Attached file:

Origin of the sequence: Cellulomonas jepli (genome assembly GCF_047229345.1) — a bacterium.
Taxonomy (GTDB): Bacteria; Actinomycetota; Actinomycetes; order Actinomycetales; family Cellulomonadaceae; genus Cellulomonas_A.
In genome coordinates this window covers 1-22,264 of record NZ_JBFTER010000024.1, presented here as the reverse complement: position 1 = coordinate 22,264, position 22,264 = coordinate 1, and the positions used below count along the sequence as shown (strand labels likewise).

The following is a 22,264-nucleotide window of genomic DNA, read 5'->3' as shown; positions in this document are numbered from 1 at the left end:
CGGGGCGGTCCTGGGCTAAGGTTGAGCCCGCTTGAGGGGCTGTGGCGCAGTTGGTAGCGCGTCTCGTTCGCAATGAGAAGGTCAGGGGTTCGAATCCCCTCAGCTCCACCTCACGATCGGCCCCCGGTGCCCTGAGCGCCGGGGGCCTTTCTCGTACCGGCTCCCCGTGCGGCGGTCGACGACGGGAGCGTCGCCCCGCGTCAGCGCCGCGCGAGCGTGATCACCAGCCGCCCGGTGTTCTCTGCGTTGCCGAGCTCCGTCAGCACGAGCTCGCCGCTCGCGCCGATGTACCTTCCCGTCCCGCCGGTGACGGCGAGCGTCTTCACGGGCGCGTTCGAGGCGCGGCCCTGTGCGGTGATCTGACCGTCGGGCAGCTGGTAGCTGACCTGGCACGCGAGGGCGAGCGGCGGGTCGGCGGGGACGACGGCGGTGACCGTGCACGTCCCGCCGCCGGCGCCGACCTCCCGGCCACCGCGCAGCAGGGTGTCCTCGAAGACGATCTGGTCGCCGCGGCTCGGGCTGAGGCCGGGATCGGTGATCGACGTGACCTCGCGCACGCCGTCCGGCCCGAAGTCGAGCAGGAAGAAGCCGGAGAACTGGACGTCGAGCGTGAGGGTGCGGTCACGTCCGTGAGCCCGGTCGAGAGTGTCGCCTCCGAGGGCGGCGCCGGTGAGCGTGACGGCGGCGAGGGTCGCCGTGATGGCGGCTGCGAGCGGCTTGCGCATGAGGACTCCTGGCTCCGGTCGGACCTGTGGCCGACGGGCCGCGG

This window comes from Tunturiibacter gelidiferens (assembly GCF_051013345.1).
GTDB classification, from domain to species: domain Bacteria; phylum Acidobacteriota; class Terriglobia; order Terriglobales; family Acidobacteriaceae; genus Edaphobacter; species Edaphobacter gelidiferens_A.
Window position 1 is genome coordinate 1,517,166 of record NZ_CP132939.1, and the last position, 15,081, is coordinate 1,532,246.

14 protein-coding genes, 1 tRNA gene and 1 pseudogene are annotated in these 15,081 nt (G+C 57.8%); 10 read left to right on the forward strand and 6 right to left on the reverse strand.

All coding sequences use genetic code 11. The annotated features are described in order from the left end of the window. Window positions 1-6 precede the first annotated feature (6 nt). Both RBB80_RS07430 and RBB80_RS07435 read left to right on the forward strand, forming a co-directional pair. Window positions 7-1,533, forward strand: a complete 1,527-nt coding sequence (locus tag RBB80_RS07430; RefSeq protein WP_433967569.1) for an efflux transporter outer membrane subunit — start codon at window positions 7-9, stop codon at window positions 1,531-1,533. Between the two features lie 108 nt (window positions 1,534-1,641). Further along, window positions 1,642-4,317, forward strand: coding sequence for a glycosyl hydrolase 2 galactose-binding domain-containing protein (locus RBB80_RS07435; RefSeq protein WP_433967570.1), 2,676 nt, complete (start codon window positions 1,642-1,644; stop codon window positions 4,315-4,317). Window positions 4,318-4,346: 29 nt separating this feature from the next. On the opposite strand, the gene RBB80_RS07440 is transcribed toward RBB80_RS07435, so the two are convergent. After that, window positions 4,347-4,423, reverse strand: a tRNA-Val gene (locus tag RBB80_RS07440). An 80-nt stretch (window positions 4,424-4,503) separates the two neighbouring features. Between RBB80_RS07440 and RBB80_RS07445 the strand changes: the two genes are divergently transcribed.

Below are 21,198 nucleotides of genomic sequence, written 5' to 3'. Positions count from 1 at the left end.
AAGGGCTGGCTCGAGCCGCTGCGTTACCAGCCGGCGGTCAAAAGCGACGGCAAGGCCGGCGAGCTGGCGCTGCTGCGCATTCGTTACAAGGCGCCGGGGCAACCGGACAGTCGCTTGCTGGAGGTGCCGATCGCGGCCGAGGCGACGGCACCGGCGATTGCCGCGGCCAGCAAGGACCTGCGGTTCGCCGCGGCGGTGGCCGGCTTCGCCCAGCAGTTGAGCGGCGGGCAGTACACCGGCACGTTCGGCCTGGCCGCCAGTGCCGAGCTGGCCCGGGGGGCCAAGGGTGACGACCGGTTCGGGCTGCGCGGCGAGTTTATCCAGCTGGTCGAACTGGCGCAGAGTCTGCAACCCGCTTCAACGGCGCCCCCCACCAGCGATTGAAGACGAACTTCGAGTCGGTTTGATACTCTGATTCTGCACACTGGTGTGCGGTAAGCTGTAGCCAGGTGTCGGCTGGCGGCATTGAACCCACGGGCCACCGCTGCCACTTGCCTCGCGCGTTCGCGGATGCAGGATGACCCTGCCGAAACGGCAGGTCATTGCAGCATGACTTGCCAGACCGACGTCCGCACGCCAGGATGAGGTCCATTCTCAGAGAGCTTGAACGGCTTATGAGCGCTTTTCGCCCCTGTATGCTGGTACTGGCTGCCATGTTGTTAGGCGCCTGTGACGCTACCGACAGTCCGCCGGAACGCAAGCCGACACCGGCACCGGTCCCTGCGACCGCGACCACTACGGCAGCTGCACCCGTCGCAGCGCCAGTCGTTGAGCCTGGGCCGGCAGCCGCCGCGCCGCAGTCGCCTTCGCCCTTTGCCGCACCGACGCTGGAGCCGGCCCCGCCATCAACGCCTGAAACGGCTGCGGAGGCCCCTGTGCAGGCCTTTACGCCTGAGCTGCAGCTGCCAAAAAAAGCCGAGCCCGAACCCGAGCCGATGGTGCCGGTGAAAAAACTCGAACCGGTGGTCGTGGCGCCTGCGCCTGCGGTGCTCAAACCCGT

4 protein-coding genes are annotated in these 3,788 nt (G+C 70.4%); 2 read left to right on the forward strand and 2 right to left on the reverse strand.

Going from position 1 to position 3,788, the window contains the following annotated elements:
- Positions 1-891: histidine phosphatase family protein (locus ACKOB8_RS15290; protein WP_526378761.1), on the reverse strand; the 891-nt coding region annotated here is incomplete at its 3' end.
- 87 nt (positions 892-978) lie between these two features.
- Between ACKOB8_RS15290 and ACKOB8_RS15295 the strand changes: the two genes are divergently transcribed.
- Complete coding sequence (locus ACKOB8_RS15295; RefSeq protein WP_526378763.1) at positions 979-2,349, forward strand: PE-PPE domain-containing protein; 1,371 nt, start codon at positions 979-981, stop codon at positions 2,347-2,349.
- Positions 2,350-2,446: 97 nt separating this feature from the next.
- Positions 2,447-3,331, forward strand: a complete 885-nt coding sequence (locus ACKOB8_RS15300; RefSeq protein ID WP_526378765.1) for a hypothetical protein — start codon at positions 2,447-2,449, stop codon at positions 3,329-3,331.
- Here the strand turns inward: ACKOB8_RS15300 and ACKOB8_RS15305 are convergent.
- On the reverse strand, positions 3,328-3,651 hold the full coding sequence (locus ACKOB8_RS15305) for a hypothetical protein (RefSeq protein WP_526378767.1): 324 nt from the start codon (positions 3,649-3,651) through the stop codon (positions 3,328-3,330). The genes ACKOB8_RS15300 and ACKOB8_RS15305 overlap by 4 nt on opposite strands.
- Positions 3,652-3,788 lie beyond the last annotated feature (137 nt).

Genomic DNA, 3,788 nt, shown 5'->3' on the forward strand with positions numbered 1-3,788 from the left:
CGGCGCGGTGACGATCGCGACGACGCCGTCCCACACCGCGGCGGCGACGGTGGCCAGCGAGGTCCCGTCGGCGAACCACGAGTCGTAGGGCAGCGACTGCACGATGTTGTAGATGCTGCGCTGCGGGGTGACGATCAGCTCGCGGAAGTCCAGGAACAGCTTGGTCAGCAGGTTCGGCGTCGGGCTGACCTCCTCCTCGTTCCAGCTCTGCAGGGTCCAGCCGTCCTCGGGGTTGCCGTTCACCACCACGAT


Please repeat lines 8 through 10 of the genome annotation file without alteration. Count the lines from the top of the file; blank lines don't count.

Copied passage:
Window position 1 is genome coordinate 1,517,166 of record NZ_CP132939.1, and the last position, 15,081, is coordinate 1,532,246.

14 protein-coding genes, 1 tRNA gene and 1 pseudogene are annotated in these 15,081 nt (G+C 57.8%); 10 read left to right on the forward strand and 6 right to left on the reverse strand.

All coding sequences use genetic code 11. The annotated features are described in order from the left end of the window. Window positions 1-6 precede the first annotated feature (6 nt). Both RBB80_RS07430 and RBB80_RS07435 read left to right on the forward strand, forming a co-directional pair. Window positions 7-1,533, forward strand: a complete 1,527-nt coding sequence (locus tag RBB80_RS07430; RefSeq protein WP_433967569.1) for an efflux transporter outer membrane subunit — start codon at window positions 7-9, stop codon at window positions 1,531-1,533. Between the two features lie 108 nt (window positions 1,534-1,641). Further along, window positions 1,642-4,317, forward strand: coding sequence for a glycosyl hydrolase 2 galactose-binding domain-containing protein (locus RBB80_RS07435; RefSeq protein WP_433967570.1), 2,676 nt, complete (start codon window positions 1,642-1,644; stop codon window positions 4,315-4,317). Window positions 4,318-4,346: 29 nt separating this feature from the next. On the opposite strand, the gene RBB80_RS07440 is transcribed toward RBB80_RS07435, so the two are convergent. After that, window positions 4,347-4,423, reverse strand: a tRNA-Val gene (locus tag RBB80_RS07440). An 80-nt stretch (window positions 4,424-4,503) separates the two neighbouring features. Between RBB80_RS07440 and RBB80_RS07445 the strand changes: the two genes are divergently transcribed.